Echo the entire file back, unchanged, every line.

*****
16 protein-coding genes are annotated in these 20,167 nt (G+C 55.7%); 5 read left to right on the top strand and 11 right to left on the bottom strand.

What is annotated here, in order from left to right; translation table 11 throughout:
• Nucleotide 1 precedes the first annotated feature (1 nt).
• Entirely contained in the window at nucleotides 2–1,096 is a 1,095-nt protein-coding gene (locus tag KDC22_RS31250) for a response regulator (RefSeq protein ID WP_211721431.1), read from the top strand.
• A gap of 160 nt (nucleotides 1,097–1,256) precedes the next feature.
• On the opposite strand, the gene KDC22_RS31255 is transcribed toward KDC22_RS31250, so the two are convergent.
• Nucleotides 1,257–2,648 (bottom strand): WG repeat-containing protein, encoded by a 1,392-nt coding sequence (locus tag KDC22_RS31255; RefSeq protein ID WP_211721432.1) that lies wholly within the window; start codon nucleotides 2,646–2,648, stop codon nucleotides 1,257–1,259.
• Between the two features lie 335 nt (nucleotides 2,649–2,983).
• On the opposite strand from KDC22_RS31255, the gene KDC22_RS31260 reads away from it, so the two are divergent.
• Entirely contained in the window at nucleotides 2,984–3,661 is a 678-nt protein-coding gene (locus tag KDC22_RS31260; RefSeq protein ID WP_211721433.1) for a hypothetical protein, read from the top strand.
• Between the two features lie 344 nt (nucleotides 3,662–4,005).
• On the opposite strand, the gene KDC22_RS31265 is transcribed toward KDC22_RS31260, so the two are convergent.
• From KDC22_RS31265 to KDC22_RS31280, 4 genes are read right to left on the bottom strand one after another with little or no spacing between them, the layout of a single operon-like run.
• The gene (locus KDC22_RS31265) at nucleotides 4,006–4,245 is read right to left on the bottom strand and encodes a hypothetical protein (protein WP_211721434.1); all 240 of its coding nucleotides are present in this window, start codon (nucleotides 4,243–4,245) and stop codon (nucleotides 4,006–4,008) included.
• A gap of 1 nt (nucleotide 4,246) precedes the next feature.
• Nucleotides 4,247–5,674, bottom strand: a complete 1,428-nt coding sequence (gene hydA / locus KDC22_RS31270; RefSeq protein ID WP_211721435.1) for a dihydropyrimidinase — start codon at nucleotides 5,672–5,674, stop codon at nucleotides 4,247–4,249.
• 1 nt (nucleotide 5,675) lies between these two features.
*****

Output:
16 protein-coding genes are annotated in these 20,167 nt (G+C 55.7%); 5 read left to right on the top strand and 11 right to left on the bottom strand.

What is annotated here, in order from left to right; translation table 11 throughout:
• Nucleotide 1 precedes the first annotated feature (1 nt).
• Entirely contained in the window at nucleotides 2–1,096 is a 1,095-nt protein-coding gene (locus tag KDC22_RS31250) for a response regulator (RefSeq protein ID WP_211721431.1), read from the top strand.
• A gap of 160 nt (nucleotides 1,097–1,256) precedes the next feature.
• On the opposite strand, the gene KDC22_RS31255 is transcribed toward KDC22_RS31250, so the two are convergent.
• Nucleotides 1,257–2,648 (bottom strand): WG repeat-containing protein, encoded by a 1,392-nt coding sequence (locus tag KDC22_RS31255; RefSeq protein ID WP_211721432.1) that lies wholly within the window; start codon nucleotides 2,646–2,648, stop codon nucleotides 1,257–1,259.
• Between the two features lie 335 nt (nucleotides 2,649–2,983).
• On the opposite strand from KDC22_RS31255, the gene KDC22_RS31260 reads away from it, so the two are divergent.
• Entirely contained in the window at nucleotides 2,984–3,661 is a 678-nt protein-coding gene (locus tag KDC22_RS31260; RefSeq protein ID WP_211721433.1) for a hypothetical protein, read from the top strand.
• Between the two features lie 344 nt (nucleotides 3,662–4,005).
• On the opposite strand, the gene KDC22_RS31265 is transcribed toward KDC22_RS31260, so the two are convergent.
• From KDC22_RS31265 to KDC22_RS31280, 4 genes are read right to left on the bottom strand one after another with little or no spacing between them, the layout of a single operon-like run.
• The gene (locus KDC22_RS31265) at nucleotides 4,006–4,245 is read right to left on the bottom strand and encodes a hypothetical protein (protein WP_211721434.1); all 240 of its coding nucleotides are present in this window, start codon (nucleotides 4,243–4,245) and stop codon (nucleotides 4,006–4,008) included.
• A gap of 1 nt (nucleotide 4,246) precedes the next feature.
• Nucleotides 4,247–5,674, bottom strand: a complete 1,428-nt coding sequence (gene hydA / locus KDC22_RS31270; RefSeq protein ID WP_211721435.1) for a dihydropyrimidinase — start codon at nucleotides 5,672–5,674, stop codon at nucleotides 4,247–4,249.
• 1 nt (nucleotide 5,675) lies between these two features.